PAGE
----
One day in September 2015, a young girl in Raleigh, North Carolina, said to the Air Line Pilots Assn., "This is the best day of my life!" That girl had just experienced Women in Aviation International's (WAI) first-ever Girls in Aviation Day (GAD). On Sept. 24, girls around the globe will, once again, have the chance to experience their own "best day" during this year's GAD.
“I think it’s very important, in a field where there’s not as many women, to introduce the concept at an early age,” WAI President Dr. Peggy Chabrian told R&WI. “One of the best ways we think to do that is to let the girls see other females in aviation, doing things with their careers … just to put the seed there and engage them.”
Aimed at girls ages 8 to 16, GAD started out as “Bring Your Daughter to Conference Day” at WAI’s annual international conference. Then in 2012, the day was christened with its current name, but it remained a conference event. Last year was the first time local WAI chapters worldwide were encouraged to take part in GAD, with 39 out of the current 109 chapters participating. This Saturday will see 70 chapters holding 68 events in 10 countries.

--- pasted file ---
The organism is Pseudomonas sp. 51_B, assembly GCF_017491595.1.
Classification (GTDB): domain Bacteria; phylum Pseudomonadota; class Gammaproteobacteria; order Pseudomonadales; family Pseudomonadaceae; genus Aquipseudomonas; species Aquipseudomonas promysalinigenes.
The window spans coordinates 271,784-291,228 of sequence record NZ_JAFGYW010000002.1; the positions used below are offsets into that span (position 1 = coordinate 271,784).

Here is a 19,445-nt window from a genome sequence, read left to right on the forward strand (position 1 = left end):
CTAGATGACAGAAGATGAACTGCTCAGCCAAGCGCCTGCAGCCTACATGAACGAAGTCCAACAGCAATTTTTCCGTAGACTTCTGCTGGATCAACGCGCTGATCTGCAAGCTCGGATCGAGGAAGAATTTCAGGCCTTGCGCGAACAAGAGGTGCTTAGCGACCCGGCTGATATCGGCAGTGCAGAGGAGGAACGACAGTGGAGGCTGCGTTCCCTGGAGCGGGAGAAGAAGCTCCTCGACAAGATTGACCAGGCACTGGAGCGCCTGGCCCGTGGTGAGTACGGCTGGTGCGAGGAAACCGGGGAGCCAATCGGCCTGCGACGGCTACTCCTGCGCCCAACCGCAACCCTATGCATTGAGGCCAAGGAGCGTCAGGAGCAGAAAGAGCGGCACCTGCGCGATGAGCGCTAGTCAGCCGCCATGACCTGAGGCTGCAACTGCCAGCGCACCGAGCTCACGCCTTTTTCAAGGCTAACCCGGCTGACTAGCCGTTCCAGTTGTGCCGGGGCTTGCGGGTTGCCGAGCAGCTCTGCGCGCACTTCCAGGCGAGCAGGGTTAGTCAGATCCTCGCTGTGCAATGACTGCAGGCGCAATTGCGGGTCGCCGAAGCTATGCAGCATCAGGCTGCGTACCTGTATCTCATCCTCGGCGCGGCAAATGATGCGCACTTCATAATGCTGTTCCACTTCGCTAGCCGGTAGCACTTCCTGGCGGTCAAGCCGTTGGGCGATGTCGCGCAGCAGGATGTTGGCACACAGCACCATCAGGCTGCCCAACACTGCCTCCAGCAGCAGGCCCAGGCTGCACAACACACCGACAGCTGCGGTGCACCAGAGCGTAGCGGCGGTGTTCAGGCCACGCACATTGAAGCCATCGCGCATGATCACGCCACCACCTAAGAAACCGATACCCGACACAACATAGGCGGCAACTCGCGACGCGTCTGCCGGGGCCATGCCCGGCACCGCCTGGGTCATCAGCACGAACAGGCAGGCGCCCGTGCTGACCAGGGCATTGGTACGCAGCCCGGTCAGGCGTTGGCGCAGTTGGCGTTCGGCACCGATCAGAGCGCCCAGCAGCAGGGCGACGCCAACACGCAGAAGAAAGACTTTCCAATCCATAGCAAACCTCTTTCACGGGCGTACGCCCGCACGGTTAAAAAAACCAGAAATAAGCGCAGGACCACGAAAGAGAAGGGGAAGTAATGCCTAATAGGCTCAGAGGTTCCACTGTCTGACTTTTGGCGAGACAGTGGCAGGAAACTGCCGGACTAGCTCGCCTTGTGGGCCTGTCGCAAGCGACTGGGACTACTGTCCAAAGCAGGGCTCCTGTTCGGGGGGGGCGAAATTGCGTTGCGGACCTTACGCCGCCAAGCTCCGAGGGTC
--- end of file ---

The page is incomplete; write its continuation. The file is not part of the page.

This year on GAD, a Minnesota chapter has invited former U.S. Army Black Hawk pilot Elizabeth McCormick to speak, and the Las Vegas chapter will feature a static helicopter display. Last year, one chapter was able to fly in a helicopter, show the girls different maneuvers and give them a chance to interact with the female pilot. Chabrian, a rotary-rated pilot, admits that integrating helicopters into the GAD itinerary is still a work in progress. But there’s no shortage of interest among the girls.
“I think there’s a lot of enthusiasm and excitement when girls see a helicopter and observe and get up close,” said Chabrian. “It’s not an aviation vehicle that, maybe, comes to mind right away. So I think it’s important, as our program grows and develops, that we continue to increase the amount of helicopter participation.”
Most chapters partner with other organizations for GAD, including military and manufacturing entities. Bell Helicopter granted WAI $8,000 for this year’s GAD, which allowed WAI to partner with Helicopter Assn. International to produce copies of a DVD with, what Chabrian described as, a “day in the life of a helicopter” story.
The three main goals of GAD are to connect girls and women who have interests in aviation, explore career opportunities within the aerospace industry and experience what aviation has to offer through hands-on activities. Each chapter does this differently, with planned attendance as large as 1,000 and as small as 10.
Along with GAD events, WAI also offers scholarships for those interested in a rotorcraft career: two for helicopters specifically; and more that can be applied to either fixed-wing or rotary interests.
Photo courtesy of Women in Aviation International